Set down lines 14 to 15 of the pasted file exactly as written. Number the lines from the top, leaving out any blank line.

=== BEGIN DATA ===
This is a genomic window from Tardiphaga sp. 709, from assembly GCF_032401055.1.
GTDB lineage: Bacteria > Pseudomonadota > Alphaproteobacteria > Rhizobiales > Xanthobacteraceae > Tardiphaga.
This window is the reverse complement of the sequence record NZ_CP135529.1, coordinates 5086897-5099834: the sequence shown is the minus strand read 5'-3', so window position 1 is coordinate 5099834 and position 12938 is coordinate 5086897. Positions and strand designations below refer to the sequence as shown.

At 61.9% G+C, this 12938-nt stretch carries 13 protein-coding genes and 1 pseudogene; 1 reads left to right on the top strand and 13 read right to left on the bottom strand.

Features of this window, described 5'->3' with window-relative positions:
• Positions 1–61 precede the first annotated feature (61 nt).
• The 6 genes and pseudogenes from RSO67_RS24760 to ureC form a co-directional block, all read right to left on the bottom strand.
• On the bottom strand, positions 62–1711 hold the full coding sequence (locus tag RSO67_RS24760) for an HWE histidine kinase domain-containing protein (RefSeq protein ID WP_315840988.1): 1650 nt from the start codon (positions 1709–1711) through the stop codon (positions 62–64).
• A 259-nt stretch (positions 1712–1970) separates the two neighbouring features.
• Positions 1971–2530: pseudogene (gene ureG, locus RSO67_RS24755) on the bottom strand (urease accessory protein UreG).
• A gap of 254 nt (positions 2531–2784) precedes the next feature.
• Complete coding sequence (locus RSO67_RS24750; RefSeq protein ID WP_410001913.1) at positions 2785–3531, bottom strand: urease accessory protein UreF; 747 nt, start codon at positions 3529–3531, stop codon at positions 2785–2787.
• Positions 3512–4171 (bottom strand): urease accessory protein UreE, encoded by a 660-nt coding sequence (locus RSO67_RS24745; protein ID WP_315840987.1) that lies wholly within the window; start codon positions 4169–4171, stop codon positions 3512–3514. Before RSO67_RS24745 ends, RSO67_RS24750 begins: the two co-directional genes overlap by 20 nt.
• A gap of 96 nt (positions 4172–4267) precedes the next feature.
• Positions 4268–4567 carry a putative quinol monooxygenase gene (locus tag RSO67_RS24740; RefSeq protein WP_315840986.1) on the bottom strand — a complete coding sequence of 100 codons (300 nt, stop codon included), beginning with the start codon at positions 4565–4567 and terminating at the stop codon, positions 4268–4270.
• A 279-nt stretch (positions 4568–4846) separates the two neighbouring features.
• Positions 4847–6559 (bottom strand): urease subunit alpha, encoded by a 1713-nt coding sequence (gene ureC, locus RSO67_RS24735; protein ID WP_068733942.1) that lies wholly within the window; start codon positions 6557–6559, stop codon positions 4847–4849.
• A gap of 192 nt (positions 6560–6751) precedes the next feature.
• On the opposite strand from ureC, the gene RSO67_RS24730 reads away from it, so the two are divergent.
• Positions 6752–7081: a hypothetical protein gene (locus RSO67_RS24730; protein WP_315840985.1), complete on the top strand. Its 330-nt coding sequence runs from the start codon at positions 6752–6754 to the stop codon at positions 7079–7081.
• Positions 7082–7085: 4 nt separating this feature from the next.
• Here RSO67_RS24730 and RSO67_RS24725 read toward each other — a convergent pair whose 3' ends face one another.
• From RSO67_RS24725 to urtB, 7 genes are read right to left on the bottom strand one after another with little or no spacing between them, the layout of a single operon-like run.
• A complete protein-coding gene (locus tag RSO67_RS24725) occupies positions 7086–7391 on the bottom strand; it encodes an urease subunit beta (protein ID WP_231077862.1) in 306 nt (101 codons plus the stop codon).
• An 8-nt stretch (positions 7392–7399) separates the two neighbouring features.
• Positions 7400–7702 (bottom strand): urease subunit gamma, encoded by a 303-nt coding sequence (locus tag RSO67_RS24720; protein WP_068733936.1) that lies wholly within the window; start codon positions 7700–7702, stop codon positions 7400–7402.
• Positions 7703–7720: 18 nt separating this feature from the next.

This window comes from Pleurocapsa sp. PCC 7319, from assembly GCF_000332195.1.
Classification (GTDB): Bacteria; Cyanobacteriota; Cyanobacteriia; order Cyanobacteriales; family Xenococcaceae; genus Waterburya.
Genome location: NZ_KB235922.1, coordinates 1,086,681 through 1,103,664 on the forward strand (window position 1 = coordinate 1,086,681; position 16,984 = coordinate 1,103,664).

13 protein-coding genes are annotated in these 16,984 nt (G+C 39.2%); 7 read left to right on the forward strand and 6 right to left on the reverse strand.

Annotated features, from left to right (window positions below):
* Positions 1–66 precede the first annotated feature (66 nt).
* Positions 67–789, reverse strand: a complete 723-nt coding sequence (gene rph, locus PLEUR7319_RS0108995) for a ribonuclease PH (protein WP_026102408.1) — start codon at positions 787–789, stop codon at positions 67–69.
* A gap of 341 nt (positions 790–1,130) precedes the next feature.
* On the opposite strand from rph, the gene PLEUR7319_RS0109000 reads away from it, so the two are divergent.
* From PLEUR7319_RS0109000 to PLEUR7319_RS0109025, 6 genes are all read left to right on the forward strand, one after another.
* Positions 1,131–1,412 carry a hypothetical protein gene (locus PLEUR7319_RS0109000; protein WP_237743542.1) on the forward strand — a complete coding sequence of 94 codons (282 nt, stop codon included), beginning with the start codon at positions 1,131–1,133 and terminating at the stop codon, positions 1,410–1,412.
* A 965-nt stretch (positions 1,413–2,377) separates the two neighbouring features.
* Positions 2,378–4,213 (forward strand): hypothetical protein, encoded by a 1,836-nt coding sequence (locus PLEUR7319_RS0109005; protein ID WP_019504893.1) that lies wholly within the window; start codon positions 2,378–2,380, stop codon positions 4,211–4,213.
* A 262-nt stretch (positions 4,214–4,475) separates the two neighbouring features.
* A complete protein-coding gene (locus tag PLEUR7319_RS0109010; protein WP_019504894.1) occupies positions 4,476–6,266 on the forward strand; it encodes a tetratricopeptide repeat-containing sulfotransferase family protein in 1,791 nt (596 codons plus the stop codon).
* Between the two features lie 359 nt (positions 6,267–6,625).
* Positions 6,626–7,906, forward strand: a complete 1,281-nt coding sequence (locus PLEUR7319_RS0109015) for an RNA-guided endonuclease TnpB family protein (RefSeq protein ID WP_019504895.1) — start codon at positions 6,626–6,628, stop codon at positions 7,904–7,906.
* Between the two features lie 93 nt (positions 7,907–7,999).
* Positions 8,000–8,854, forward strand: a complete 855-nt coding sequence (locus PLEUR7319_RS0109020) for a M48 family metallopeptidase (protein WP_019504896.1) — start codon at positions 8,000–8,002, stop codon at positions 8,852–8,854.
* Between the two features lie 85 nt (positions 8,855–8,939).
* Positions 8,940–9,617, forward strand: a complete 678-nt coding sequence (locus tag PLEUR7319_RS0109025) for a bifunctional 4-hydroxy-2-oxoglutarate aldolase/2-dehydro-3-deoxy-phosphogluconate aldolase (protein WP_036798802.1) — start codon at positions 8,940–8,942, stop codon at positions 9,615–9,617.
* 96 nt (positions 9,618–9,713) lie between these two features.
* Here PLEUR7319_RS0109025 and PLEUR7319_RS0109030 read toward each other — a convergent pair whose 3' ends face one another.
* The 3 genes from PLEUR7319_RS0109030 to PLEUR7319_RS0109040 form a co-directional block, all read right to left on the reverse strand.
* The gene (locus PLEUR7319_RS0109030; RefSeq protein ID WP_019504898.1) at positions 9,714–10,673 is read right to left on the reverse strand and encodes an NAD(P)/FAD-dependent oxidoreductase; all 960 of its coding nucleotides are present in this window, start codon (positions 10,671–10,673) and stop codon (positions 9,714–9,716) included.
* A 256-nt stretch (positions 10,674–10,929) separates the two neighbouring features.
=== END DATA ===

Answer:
• A gap of 96 nt (positions 4172–4267) precedes the next feature.
• Positions 4268–4567 carry a putative quinol monooxygenase gene (locus tag RSO67_RS24740; RefSeq protein WP_315840986.1) on the bottom strand — a complete coding sequence of 100 codons (300 nt, stop codon included), beginning with the start codon at positions 4565–4567 and terminating at the stop codon, positions 4268–4270.